Oh… my… GOODNESS. Butter-Pecan Kringle

Warning: This is not your father’s kringle. Or your grandma’s.

It’s not the kringle you’d buy in Copenhagen. Or in Racine, Wisconsin, home of Racine Danish Kringles – “Always the best.” Check out their 28 flavors at kringle.com.

THIS kringle is beyond decadent, a dense, moist pastry base covered with flaky layers of buttery dough, topped with a thick ooze of caramel, a heavy layer of toasted pecans, and drizzled with rich, thick icing.

This is MY kringle story, and I’m sticking to it.

Now, before you kringle connoisseurs jump to the defense of Wisconsin’s Finest, let me just tell you I’m a Wisconsin native – born in Madison, a certified Cheesehead.

I admit, I was raised here in New England. But culinarily speaking, brats and lutefisk, cheese curds and kringle are in my genes.

Which (hopefully) gives me license to dub around with (read: simplify) the kringle preparation process. While at the same time complicating its toppings (read: make them ridiculously rich).

If you’ve always thought kringle was something you had to buy at the bakery (or online), I’m here to disabuse you of that notion. THIS kringle is easy enough for a 10-year-old to make.

Which is why we call it The Easiest Butter-Pecan Kringle Ever.

Can you do it? Well, I guess. Kringle, kringle, yes yes YES!

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You love caramel? That butterscotch-y, buttery, sugary, smooth-textured, melt-in-your-mouth treat?

We did a taste test; picked our favorite; and offer it by the block: 18 ounces, or the value-priced 5 pounds, for those of you REALLY into caramel.

This caramel not only has great flavor, but it’s “scoopable,” making it really nice to use. You don’t have to hack at it when you need, say, 1/2 cup; just use a spoon to scoop it into a measuring cup, and pack it down.

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And here are some more of my favorite kitchen pals: extra-strong flavors. As you can see by the succession of label styles, we’ve had these around the test kitchen a long time. They don’t go bad, they don’t get weak, and you only use a little, compared to extracts. Any of these three flavors is a good choice for the kringle you’re about to make.

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“3 large eggs, at room temperature.” HA – you didn’t read through the recipe before starting, did you? Whoops – neither did I!

An easy way to bring fridge-cold eggs to room temperature quickly is to submerge them in hot tap water for 10 minutes or so.

OK, let’s dive in. Preheat the oven to 350°F.

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Combine 1/2 cup butter, cut into pats; 1 cup King Arthur Unbleached All-Purpose Flour, and 1/2 teaspoon salt. If you’re using salted butter, reduce the salt to 1/4 teaspoon.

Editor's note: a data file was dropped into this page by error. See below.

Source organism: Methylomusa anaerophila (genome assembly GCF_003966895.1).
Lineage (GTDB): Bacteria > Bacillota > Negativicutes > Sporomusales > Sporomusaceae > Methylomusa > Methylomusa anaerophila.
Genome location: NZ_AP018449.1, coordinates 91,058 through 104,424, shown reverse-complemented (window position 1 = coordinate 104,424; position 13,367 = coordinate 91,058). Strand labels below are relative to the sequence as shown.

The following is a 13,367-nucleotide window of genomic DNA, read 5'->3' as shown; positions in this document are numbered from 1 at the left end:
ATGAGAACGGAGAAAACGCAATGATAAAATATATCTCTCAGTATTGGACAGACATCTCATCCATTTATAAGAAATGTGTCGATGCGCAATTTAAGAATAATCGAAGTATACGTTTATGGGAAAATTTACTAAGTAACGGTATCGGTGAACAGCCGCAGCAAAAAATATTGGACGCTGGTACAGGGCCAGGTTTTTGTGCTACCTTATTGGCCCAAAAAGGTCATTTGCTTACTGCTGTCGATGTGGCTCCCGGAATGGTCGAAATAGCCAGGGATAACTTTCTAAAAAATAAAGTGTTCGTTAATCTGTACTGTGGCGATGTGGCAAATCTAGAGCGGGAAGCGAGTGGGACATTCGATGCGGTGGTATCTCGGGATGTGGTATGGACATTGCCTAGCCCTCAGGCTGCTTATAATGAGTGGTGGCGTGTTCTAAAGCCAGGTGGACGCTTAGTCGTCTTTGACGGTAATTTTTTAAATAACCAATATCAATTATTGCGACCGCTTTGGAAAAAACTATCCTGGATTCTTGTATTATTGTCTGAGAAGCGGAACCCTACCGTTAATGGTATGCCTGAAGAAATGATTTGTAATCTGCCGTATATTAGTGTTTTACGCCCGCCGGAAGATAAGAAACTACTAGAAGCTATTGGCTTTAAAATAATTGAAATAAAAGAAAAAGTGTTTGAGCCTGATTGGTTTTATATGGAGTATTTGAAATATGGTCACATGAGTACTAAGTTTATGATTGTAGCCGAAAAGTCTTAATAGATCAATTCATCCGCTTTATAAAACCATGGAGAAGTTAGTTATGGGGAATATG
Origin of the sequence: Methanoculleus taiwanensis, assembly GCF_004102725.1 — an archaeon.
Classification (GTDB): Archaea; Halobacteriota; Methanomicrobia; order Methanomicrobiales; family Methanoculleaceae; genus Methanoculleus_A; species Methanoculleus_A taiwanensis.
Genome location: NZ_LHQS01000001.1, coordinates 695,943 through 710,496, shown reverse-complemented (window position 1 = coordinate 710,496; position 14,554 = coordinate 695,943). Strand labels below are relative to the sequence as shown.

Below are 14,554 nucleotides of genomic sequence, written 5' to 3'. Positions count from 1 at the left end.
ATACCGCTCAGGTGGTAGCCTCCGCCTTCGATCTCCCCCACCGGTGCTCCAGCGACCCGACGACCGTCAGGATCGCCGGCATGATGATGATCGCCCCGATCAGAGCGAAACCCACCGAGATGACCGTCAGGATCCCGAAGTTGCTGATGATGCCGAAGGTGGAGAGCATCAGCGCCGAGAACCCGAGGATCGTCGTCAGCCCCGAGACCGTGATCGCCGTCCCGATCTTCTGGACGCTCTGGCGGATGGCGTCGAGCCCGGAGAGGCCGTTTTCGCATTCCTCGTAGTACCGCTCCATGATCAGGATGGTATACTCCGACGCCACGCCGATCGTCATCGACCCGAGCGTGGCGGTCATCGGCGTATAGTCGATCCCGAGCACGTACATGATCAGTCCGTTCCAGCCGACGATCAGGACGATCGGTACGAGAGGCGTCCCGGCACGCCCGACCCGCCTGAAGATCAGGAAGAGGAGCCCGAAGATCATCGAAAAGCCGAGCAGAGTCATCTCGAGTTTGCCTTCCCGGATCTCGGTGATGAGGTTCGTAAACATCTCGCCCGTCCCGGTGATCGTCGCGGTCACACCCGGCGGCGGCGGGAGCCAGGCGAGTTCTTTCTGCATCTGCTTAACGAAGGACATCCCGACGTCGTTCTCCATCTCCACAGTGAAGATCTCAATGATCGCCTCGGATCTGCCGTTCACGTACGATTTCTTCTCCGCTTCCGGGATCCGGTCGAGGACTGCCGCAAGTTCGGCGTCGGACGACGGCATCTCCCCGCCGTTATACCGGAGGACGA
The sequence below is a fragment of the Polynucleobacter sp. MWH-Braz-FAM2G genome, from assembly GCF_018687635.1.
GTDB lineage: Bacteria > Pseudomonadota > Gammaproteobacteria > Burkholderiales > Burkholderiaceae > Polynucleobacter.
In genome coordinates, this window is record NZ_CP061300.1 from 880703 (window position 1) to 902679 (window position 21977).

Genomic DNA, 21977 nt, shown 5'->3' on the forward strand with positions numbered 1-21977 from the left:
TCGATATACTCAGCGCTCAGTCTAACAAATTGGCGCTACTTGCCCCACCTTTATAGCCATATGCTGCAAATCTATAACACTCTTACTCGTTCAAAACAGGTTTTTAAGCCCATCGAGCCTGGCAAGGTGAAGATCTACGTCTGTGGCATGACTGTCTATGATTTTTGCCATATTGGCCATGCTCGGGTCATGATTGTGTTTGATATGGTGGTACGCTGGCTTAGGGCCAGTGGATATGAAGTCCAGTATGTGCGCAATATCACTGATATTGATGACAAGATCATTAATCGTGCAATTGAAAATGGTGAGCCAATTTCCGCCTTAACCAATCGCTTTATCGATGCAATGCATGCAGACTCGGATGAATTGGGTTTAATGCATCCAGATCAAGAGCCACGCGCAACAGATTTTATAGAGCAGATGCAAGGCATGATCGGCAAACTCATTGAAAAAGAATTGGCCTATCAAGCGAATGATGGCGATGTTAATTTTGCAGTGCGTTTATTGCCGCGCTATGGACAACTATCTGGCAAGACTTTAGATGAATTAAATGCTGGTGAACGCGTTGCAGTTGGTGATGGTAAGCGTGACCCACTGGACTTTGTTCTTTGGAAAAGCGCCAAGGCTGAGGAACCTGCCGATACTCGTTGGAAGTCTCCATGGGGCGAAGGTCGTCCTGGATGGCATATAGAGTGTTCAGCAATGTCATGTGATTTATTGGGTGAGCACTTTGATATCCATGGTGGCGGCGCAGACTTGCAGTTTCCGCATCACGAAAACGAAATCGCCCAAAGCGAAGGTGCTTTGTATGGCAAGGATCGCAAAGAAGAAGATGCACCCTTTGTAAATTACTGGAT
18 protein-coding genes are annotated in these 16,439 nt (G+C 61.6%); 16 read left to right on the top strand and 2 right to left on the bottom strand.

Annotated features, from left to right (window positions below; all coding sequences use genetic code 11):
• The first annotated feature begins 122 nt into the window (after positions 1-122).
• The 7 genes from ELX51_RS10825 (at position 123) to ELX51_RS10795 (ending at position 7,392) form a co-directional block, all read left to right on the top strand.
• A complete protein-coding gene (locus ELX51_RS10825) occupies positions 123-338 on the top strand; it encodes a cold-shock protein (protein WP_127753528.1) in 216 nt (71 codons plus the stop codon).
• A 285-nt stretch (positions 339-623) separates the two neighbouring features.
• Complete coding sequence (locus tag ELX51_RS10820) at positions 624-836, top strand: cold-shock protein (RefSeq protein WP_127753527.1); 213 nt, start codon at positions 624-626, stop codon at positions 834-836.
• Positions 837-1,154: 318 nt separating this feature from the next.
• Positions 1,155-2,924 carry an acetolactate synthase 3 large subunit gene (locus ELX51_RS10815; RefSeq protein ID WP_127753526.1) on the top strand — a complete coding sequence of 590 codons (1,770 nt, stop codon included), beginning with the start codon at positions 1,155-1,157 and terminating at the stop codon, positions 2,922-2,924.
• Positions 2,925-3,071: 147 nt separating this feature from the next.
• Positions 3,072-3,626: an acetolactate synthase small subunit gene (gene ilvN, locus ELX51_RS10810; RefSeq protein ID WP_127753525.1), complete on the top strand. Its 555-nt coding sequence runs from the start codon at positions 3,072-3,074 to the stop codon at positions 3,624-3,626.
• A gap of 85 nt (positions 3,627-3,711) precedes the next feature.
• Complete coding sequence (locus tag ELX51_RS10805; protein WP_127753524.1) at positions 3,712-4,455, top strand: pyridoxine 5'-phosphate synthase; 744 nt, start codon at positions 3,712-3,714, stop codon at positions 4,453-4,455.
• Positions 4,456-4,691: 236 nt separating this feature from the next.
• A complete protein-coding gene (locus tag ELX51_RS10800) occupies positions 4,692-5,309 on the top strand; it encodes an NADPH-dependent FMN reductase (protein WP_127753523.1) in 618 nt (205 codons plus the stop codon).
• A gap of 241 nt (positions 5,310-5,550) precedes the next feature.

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Mix till unevenly crumbly.

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Drizzle in 1/4 cup ice water. Yes, this is akin to making pie crust.

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Line a baking sheet or 14” shallow pizza pan with parchment.

I’m using our new anodized USA Pans pizza pan here, a pan I’ve been dying for us to get in stock. The pan is anodized, which means it’s electrically treated to create a very thin, very tough outer coating (of its own aluminum), an invisible coating that’s corrosion- and scratch-resistant, and non-reactive with foods.

Translation? The pan isn’t coated per se, so there’s nothing to peel or chip. But unlike most plain aluminum, it won’t give food a metallic taste, and after a few uses it becomes quite stick-resistant, all on its own. Plus its dark color makes the BEST pizza crust.

So after all that, why am I lining this pan with parchment? Because I don’t want my kringle to brown TOO much on the bottom.

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Back to the mixing bowl. Stir the mixture to make a soft, sticky dough.

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Wet your hands, pick up the dough, and shape it into a 12” x 8” oval ring on the sheet pan; or a 10” ring in the pizza pan. This will be messy going, but just keep wetting your fingers and pushing it into a ring.

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Once you’ve made the ring, flatten the dough so it’s about 1 1/2” wide.

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Basically, it’ll look like a train or NASCAR track.

Set the pan aside.

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To make the pastry: Place 1 cup water, 1/2 cup butter, and 1/2 teaspoon salt in a saucepan; use 1/4 teaspoon salt if you’re using salted butter. Heat over medium heat till the butter is melted…